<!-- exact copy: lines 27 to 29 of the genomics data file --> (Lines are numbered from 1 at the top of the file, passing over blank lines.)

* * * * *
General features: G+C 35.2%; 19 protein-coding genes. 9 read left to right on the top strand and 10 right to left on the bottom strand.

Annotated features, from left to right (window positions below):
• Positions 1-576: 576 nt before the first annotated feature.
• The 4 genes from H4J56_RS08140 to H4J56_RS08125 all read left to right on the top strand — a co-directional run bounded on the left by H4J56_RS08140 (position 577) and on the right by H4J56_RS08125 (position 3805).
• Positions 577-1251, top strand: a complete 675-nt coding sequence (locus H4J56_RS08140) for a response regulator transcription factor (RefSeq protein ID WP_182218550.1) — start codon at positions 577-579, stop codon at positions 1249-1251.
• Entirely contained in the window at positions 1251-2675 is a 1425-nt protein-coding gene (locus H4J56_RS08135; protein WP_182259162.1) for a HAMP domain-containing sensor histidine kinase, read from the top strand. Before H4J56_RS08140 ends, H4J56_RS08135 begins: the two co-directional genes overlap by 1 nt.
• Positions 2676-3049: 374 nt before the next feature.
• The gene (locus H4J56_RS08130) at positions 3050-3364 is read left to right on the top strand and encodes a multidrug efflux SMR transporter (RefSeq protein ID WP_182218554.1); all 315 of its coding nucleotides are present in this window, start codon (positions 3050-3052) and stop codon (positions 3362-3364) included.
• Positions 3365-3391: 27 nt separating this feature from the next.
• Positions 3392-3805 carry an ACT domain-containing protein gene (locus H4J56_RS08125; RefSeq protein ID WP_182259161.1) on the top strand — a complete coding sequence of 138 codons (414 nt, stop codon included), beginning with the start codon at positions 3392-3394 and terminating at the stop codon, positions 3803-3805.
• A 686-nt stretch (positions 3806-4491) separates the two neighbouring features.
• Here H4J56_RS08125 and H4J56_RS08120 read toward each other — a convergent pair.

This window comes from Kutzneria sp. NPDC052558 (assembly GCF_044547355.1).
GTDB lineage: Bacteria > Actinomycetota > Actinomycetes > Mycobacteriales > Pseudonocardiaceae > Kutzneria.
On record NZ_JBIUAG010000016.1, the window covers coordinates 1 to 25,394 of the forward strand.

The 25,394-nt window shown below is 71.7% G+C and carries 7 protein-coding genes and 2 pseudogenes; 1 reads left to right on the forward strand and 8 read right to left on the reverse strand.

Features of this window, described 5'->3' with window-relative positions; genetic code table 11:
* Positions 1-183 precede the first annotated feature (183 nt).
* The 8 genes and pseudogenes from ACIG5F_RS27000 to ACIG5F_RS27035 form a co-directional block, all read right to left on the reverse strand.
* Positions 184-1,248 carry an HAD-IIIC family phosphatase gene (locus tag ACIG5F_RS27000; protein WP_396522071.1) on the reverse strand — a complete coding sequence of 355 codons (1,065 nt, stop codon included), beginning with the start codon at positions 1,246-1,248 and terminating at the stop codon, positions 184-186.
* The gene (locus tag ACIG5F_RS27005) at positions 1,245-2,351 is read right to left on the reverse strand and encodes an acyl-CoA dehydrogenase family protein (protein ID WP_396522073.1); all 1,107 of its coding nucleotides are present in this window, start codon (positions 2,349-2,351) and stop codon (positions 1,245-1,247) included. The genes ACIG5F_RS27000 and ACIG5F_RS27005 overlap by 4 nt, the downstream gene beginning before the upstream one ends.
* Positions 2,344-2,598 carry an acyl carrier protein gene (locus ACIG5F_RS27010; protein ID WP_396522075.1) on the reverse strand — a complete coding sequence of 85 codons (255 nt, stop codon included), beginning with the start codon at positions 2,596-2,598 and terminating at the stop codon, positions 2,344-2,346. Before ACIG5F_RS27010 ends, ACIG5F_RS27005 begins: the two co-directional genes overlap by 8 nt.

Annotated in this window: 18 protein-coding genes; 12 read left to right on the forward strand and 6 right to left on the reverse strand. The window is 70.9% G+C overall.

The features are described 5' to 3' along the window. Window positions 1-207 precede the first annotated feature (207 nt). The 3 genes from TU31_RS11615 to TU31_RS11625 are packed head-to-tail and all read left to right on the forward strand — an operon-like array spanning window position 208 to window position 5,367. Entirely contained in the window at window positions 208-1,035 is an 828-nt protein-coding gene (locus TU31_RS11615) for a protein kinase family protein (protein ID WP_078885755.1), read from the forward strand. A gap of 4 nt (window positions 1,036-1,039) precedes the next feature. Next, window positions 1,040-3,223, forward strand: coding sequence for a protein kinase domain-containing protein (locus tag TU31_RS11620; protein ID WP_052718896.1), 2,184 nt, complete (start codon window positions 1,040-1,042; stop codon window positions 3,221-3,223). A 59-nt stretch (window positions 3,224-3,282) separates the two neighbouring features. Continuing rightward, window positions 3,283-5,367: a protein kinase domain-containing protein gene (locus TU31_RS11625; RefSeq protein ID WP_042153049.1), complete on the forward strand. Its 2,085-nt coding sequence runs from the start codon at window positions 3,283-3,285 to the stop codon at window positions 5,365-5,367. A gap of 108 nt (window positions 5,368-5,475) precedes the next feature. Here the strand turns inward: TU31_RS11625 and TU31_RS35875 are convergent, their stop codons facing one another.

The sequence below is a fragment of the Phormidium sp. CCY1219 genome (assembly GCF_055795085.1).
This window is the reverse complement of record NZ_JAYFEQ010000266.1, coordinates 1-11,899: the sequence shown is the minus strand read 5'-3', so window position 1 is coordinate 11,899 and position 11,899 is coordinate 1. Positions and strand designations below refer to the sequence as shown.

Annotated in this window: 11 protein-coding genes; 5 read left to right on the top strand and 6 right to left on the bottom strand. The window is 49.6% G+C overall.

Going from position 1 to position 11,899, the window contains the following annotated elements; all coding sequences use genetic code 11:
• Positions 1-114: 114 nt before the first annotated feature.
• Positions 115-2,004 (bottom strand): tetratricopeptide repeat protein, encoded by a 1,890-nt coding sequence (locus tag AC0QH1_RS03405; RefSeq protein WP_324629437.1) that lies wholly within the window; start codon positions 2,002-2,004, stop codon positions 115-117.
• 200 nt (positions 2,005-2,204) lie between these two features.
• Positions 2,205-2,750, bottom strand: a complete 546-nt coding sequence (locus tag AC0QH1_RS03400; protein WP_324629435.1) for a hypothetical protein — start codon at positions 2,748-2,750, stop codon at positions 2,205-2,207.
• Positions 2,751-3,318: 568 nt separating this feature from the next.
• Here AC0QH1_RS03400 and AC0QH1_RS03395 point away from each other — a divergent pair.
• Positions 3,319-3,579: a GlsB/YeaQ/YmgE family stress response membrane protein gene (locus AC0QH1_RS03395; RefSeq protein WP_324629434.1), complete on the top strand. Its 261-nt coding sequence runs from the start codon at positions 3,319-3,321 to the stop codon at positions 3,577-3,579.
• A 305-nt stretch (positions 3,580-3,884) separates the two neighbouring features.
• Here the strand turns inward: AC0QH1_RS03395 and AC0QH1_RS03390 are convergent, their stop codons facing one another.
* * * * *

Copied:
Annotated in this window: 11 protein-coding genes; 5 read left to right on the top strand and 6 right to left on the bottom strand. The window is 49.6% G+C overall.

Going from position 1 to position 11,899, the window contains the following annotated elements; all coding sequences use genetic code 11:
• Positions 1-114: 114 nt before the first annotated feature.